Custom House Maritime MuseumSource: Custom House Maritime Museum
Custom House Maritime Museum

The New London Maritime Society, which cares for the several lighthouses offshore, is headquartered at the stately Custom House, a Neoclassical edifice from 1833. 

This building is constructed from granite of different shades, with rusticated blocks as the main material. There’s smooth, lighter toned stone for the Doric columns on its porch and the pilasters that flank the main facade.

The door meanwhile is carved from timber that once belonged to the USS Constitution (1797).

In 1839 New London’s Custom House was the landing site of La Amistad, the famous Spanish slave ship captured in a revolt. The resulting court case edged America closer to abolition.

Inside you can dip into New London’s whaling industry, check out model ships, and read up on the many lighthouses in the region. Most interesting for me was the exhibit for Amistad, recounting the events of 1839 in fine detail.

9. Block Island Express Ferry

Block Island Express FerrySource: Block Island Express / facebook
Block Island Express Ferry

On a sunny day, I can think of no better place to spend a few hours than Block Island. This is off the tip of Long Island and to the south of Rhode Island.

At this time of year the Block Island Express ferry departs New Island up to five times a day for a crossing time of one hour and 20 minutes.

Once you land at Old Harbor you can spend the day cycling and hiking, and seeking out landmarks, both natural and manmade.

On the island’s south coast the Mohegan Bluffs rise more than 200 feet. The vistas from the Southeast Lighthouse here will leave you lost for words.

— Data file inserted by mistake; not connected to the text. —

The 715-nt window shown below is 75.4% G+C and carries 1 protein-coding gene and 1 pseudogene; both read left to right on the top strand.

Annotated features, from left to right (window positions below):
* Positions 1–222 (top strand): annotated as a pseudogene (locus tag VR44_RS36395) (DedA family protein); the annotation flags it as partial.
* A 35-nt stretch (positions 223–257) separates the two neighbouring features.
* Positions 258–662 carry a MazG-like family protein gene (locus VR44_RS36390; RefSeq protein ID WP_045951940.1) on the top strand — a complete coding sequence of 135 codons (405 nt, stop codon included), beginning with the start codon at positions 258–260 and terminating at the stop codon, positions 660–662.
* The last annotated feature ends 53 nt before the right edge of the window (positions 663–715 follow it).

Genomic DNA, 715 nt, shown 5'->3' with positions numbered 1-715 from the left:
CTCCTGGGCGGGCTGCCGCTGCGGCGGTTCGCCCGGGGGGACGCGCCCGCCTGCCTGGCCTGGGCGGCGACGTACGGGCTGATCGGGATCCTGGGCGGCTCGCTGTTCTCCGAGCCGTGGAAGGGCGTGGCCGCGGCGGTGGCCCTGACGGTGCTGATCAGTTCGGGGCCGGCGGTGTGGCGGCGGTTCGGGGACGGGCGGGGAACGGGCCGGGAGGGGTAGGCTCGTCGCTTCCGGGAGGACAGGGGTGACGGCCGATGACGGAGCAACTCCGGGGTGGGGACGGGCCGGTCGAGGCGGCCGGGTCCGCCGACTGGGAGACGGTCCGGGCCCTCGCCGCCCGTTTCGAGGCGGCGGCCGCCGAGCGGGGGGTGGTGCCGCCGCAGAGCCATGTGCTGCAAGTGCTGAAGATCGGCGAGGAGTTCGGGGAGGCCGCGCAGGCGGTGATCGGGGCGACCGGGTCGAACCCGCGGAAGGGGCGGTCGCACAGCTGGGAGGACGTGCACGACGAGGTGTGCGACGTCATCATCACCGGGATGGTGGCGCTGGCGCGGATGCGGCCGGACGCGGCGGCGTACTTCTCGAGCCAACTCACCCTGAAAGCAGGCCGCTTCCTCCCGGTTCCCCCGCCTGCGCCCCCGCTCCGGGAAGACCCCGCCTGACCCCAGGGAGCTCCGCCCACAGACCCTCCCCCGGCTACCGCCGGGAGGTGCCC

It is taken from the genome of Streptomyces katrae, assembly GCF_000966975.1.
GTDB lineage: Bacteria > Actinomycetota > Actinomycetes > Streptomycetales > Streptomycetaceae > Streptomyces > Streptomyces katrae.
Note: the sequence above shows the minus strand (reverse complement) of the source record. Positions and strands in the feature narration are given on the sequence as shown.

You could also just park yourself by Long Island Sound and do as little as possible; Block Island is blessed with 17 miles of beaches. 

One way to experience the island is on an evening return. Every Thursday from the end of June the ferry departs New London around 3:10 PM. You can take a relaxed dinner on the island before returning to watch the sun going down over Long Island Sound.

10. Hempsted Houses

Hempsted HousesSource: The Hempsted Houses / facebook
Hempsted Houses

One of the oldest surviving houses in Connecticut can be found in New London.

The Joshua Hempsted House went up around 1678, and at this time was the birthplace of Joshua Hempsted the second.

His diary would prove to be one of the most reliable documents for life in colonial New England. In particular, it detailed the life of the enslaved Adam Jackson, who lived on the property for more than 30 years.

Something unique about this clapboard building is the main facade’s left gable, which projects out from the main block to create a vestibule.

Beside the Joshua Hempsted House is the stone-built Nathanial Hempsted House from 1759. Both buildings survived the widespread destruction of the Battle of Groton Heights in 1780. 

Supposedly this was because the Hempsteds were about to celebrate a family reunion with a big meal, which was seized by the raiding British. When I was here there were tours on the second and fourth weekends, May through October.

11. New London Ledge Light

New London Ledge LightSource: Rosa Creanza / shutterstock
New London Ledge Light

This extraordinary lighthouse is more than 100 years old but still not as old as it looks.

The New London Ledge Light was actually one of the last lighthouses to be built in New England when it was completed in 1909. 

Strangely it looks like a mansion stranded at the entrance to New London Harbor. The structure owes its elegant French Second Empire architecture and mansard roof to the demands of wealthy local residents. They wanted the building to reflect the refinement of their properties on the shore.

While the Ledge Lighthouse looks remote, you make a visit aboard the Project Oceanology vessel, Enviro-Lab II. This sails from the UConn campus at Avery Point in Groton, or New London’s own City Pier (check departure times).

After watching an orientation video in an air-conditioned theater, you’ll be free to explore the interior in your own time. My highlights were the keepers’ room and the view from the light tower at the top.